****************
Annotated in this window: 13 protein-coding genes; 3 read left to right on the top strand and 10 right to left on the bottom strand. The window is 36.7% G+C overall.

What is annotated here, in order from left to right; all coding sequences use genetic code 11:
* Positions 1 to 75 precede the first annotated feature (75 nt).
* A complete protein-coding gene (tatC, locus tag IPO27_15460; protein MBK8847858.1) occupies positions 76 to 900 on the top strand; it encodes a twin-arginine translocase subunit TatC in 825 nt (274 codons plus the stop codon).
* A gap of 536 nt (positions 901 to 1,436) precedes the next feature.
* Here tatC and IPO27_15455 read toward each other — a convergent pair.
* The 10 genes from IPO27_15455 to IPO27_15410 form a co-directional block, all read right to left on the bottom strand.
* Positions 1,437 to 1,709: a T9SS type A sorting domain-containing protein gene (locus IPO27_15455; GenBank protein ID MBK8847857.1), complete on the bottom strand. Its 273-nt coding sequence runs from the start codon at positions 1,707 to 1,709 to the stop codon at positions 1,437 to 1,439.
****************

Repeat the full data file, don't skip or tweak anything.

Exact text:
Annotated in this window: 13 protein-coding genes; 3 read left to right on the top strand and 10 right to left on the bottom strand. The window is 36.7% G+C overall.

What is annotated here, in order from left to right; all coding sequences use genetic code 11:
* Positions 1 to 75 precede the first annotated feature (75 nt).
* A complete protein-coding gene (tatC, locus tag IPO27_15460; protein MBK8847858.1) occupies positions 76 to 900 on the top strand; it encodes a twin-arginine translocase subunit TatC in 825 nt (274 codons plus the stop codon).
* A gap of 536 nt (positions 901 to 1,436) precedes the next feature.
* Here tatC and IPO27_15455 read toward each other — a convergent pair.
* The 10 genes from IPO27_15455 to IPO27_15410 form a co-directional block, all read right to left on the bottom strand.
* Positions 1,437 to 1,709: a T9SS type A sorting domain-containing protein gene (locus IPO27_15455; GenBank protein ID MBK8847857.1), complete on the bottom strand. Its 273-nt coding sequence runs from the start codon at positions 1,707 to 1,709 to the stop codon at positions 1,437 to 1,439.